Author of the PICU-BKAT6r

The initial version of the BKAT (BKAT1) was co-authored by J. Toth, PhD, RN, MSN, CNS, BCCC, Washington, DC, and by Kathleen Ritchey, RN, MSN, CNS, formerly of the Veterans Administration Medical Center, Washington, DC.  All subsequent BKATs and their version were authored by Dr Toth.

Other Critical Care BKATs Available:

1.  BKAT-9r for Adult ICU (2015) 
2.  BKAT-9S for Telemetry/Progressive Care (2015)
3.  ED-BKAT3r for Adult Emergency Department (ED) (2020)
4.  NICU-BKAT5r for Neonatal ICU (2016) 
5.  PEDS-ED BKAT for the Pediatric ED (2011)  [in revision]
6.  BKAT-CC for Contagion Control (2021) [In reliability testing]

Non-Critical Care:

7.  MED-SURG BKAT2 for medical-surgical nursing (2018)

Selected References

        Toth, JC.  The participation of emergency nurses in the development of the Basic Knowledge Assessment Tool (BKAT) for the emergency department, the ED-BKAT2. Journal of Emergency Nursing.  2013;30(3), 238-244.

Alspach, J.  Editorial:  Weighint the evidence on patient safety strategies to implement now.  Critical Care Nurse.  2013;33(3), 9-12.

Cooper, VB & Haut, C.  Preventing ventilator-associated pneumonia in children:  An evidenc4e-based protocol.   Critical Care Nurse.  2013;33(3), 21-29.

Licata, J, Aneja, RK, Kyper, C. et al.  A foundation for patient safety:  Phase I implementation of interdisciplinary bedside rounds in the Pediatric Intensive Care Unit.  Critical Care Nurse.  2013;33(3), 89-91.

Cameras, feedback:  Effective tools to enforce hand washing.  AACN Bold Voices. 2012;4(5),23.

Toth JC.  Development of the Basic Knowledge Assessment Tool (BKAT) for medical-surgical nursing (MED-SURG BKAT) © and implications for in-service educators and managers.  Nursing Forum.  2011; 46(2):110-116.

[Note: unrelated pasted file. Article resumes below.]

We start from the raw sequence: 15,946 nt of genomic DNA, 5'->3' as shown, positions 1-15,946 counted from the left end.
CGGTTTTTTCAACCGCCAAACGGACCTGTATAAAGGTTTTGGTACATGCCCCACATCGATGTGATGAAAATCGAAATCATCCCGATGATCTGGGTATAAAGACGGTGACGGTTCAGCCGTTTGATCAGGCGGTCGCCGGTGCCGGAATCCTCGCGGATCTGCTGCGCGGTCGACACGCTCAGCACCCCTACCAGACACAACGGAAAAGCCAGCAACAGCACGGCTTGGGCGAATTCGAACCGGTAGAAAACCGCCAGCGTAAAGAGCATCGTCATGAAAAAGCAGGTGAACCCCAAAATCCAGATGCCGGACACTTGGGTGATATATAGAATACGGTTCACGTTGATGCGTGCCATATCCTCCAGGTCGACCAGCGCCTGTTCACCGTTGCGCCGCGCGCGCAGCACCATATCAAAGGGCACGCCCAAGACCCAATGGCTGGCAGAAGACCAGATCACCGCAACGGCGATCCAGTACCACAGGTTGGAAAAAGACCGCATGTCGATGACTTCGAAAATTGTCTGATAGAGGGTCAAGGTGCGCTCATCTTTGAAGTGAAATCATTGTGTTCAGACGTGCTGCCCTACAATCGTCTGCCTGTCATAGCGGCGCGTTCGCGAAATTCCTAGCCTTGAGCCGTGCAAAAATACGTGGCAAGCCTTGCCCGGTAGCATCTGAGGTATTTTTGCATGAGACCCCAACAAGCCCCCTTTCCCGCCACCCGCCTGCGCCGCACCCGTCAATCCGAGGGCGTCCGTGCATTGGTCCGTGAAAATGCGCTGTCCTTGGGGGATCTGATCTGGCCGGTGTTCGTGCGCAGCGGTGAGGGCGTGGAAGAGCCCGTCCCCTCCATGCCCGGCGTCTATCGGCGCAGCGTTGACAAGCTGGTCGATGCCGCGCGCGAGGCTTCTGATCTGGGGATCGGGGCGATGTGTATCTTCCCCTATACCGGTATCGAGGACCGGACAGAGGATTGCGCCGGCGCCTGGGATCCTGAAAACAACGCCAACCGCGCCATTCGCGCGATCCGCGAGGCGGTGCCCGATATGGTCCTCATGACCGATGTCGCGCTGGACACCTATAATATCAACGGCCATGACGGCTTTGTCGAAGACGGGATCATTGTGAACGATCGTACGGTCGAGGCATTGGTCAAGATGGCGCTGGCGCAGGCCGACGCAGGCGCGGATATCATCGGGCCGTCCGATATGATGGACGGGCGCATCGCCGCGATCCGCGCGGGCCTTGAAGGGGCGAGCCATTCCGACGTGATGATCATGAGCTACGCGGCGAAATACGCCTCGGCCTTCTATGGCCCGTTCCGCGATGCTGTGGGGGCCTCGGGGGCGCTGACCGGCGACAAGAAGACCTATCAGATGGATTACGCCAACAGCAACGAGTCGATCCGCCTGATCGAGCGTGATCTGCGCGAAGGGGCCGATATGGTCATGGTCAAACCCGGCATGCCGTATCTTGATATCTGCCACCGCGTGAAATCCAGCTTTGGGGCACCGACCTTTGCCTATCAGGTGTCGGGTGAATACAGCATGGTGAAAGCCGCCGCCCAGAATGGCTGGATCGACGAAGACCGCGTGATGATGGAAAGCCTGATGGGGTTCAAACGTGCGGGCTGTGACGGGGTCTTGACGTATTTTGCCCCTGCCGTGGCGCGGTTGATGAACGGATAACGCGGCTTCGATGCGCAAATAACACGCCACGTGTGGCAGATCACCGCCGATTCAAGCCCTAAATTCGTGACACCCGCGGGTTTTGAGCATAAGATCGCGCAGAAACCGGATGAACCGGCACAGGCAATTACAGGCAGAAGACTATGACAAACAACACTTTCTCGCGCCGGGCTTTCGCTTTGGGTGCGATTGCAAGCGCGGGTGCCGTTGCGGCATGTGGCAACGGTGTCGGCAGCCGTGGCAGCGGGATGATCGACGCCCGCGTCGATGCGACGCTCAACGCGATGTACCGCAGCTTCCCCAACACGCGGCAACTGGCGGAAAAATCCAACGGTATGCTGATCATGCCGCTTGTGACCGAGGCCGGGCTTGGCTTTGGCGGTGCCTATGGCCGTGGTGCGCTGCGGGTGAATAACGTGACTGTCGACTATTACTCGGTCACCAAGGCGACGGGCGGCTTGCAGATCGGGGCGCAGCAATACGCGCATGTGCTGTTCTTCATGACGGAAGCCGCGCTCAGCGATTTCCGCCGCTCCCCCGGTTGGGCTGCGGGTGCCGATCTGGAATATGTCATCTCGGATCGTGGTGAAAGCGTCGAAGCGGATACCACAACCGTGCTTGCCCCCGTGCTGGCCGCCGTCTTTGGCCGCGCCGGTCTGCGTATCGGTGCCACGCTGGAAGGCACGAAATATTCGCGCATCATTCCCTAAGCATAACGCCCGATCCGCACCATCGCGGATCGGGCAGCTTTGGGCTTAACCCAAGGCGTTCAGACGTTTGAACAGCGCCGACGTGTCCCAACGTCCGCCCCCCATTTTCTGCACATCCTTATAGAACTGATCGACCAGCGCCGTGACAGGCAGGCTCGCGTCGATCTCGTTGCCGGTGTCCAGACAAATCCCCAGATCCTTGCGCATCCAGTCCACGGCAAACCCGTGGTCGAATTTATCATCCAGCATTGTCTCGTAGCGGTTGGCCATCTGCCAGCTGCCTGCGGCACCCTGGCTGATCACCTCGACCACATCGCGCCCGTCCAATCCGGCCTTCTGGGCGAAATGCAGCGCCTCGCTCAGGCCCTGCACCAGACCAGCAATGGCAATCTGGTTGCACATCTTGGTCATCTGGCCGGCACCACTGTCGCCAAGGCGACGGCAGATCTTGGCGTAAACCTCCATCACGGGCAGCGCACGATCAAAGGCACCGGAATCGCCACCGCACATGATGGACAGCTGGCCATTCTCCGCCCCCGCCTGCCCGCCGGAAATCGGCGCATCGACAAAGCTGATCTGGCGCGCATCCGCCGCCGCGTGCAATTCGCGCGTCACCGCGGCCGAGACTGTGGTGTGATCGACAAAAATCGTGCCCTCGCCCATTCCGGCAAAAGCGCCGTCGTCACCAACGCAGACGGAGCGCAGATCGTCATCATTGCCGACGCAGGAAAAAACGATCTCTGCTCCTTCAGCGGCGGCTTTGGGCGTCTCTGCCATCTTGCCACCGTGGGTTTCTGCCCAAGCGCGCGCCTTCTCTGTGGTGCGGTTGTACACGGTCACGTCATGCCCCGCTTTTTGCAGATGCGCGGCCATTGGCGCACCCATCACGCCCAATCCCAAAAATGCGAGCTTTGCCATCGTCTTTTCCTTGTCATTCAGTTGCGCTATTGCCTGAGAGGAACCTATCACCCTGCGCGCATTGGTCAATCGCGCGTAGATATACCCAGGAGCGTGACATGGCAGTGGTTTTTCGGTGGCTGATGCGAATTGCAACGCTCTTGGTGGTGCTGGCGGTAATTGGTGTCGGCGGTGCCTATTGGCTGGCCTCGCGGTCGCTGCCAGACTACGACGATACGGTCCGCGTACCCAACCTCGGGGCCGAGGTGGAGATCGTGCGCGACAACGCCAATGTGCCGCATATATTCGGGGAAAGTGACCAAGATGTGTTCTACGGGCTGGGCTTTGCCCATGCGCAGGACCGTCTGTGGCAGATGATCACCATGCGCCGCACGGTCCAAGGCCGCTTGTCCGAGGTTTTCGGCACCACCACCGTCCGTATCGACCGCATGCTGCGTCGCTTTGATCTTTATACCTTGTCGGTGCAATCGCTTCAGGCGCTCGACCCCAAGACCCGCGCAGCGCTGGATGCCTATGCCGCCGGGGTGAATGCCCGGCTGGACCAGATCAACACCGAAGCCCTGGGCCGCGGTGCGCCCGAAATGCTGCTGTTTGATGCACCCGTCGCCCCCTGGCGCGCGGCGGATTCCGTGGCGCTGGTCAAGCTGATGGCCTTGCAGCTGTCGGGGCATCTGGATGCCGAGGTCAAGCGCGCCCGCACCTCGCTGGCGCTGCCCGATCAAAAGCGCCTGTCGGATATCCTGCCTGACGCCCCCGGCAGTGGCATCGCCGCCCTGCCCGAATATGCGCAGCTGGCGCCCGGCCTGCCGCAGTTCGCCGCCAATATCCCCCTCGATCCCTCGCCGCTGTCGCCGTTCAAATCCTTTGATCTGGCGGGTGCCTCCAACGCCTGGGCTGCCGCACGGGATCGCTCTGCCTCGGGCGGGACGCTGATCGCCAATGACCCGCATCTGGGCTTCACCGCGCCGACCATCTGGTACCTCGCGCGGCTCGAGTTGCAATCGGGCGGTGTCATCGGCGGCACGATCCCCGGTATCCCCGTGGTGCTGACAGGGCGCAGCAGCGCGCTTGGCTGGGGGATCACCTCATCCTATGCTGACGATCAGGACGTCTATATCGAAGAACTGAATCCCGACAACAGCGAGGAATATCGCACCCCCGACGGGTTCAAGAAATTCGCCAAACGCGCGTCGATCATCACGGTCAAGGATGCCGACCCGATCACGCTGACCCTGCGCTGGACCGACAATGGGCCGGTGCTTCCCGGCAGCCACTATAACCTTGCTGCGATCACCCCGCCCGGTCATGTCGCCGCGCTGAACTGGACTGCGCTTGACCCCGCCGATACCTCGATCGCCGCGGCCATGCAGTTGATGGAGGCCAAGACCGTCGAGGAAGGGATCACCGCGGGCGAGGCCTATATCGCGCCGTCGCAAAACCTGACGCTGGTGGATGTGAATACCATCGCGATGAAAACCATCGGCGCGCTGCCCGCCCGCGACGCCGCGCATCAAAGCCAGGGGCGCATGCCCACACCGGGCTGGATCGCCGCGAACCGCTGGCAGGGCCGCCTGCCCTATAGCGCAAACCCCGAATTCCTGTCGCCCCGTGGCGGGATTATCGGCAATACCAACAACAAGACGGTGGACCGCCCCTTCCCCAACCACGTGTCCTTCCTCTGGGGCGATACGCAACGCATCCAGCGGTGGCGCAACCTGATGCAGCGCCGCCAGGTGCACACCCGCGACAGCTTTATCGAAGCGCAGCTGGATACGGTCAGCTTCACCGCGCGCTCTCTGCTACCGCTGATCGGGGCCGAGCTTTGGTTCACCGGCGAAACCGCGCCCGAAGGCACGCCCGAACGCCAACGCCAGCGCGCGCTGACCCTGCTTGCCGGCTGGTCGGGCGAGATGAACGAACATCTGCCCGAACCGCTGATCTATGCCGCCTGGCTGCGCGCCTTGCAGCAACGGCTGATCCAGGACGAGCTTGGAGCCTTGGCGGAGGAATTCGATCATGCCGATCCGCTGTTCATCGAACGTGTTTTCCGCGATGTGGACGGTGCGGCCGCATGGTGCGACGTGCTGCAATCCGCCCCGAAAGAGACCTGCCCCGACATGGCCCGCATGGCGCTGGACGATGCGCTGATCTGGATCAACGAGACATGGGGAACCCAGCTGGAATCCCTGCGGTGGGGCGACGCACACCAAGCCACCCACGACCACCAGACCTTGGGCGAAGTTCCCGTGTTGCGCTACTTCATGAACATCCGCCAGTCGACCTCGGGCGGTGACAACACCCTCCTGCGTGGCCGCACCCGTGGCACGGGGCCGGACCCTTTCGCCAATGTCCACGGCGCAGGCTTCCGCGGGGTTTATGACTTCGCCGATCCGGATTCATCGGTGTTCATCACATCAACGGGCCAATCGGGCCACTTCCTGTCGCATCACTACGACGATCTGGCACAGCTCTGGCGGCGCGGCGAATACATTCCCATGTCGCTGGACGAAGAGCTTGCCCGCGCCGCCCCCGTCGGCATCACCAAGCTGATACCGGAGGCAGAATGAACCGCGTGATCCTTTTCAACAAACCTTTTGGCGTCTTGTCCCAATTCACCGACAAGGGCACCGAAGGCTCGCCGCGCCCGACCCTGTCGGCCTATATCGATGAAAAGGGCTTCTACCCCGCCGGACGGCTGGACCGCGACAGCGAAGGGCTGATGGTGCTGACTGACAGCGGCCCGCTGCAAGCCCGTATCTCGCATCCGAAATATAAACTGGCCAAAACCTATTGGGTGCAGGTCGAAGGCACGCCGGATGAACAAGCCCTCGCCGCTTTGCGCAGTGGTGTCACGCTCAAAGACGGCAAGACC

Burchell, PL, & Powers, KA.  Focus on central venous pressure monitoring in an acute care setting.  Nursing2011; December, 39-43.

Eding, DM, Jelsma, LR, Metz CJ, Steen VS, & Wincek, JM.  Innovative techniques to decrease blood exposure and minimize interruptions in pediatric continuous renal replacement therapy.   Critical Care Nurse.  2011;31(1),64-71.

Schindler CA, Mikhailov TA, Kuhn EM, Christopher J, Conway P, Ridling D, Scott AM, & Simpson VS.   American Journal of Critical Care.  2009;20(1),26-34.

Hatler, c., Buckwald, L, Salas-Allison, Z, & Murphy-Taylor, C.  Evaluating central venous catheter care in a pediatric intensive care unit.  American Journal of Critical Care.  2009;18(6),514-520.

Bell, L, Cox, B.  Central venous catheters in pediatric patients.   American Journal of Critical Care.  2009;18(6),522.

 Stravroudis, TA, Miller, MR, & Lehmann, CU.  Medication errors in neonates.   Clinics in Perinatology.  2008;35,141-161.

Toth JC.  Development of the Basic Knowledge Assessment Tool (BKAT) for the NICU:  The NICU-BKAT3, its uses and effect on staff nurses.  Journal of Perinatal Neonatal Nursing.  2007;21(4):  342-348.

Herdrick B, Lindsay A.   Nurse residency programs.  Journal for Nurses in Staff Development.  2006;March/April:55-62.

Toth JC.  Follow-up Survey 10 years later:  Use of the Basic Knowledge Assessment Tools (BKATs) for critical care nursing and effects on staff nurses.  Critical Care Nurse.  2006:26(4):49-53.

Collins ML, Thomas TL.  Creation of a stepdown nurse internship program.  Journal for Nurses in Staff Development.  2005;May/June:115-119.

Ritmala-Castren M, Leino-Kilpi H, Suominen T.  Biological & physiological knowledge & skills of graduating Finnish nursing students to practice in intensive care.  Nurse Educ Today.  2004;24(4):293-300.

Lam, BCC, Lee, J, & Lau, YL.  Hand hygiene practices in a neonatal intensive care unit:  A multimodal intervention impact on nosocomial infection. Pediatrics. 2004;114(5),565-571.

Aari, R-L, Ritmala-Castren M, Leino-Kilpi H, Suominen T.  Biological & physiological knowledge & skills of graduating Finnish nursing students to practice in intensive care.  Nurse Educ Today.  2004;24(4):293-300.

Moore, KA, Coker, K, Swett, B, & Edwards, WH.  Implementing potentially better practices for improving family-centered care in neonatal intensive care units:  Successes and challenges.  Pediatrics.  2003;111(4),450-460.

Toth JC.  Comparing basic knowledge in critical care nursing between USA and foreign nurses:  An international study.  American Journal of Critical Care.  2003;12(1):41-46

Runton NG, Toth JC.  Introducing the Basic Knowledge Assessment Tool for pediatric critical care nursing (PEDS-BKAT).  Critical Care Nurse.  1998;18(3):67-72.

Toth JC, Dennis MM.  The Basic Knowledge Assessment Tool (BKAT) for critical care nursing:  Its use and effect on orientation programs.   Critical Care Nurse.  1993;13(2):98-105.

Toth JC, Ritchey KA.  New from nursing research:  The Basic Knowledge Assessment Tool (BKAT) for critical care nursing.  Heart  Lung.  1984;13(3):271-279.

JT 2/20/20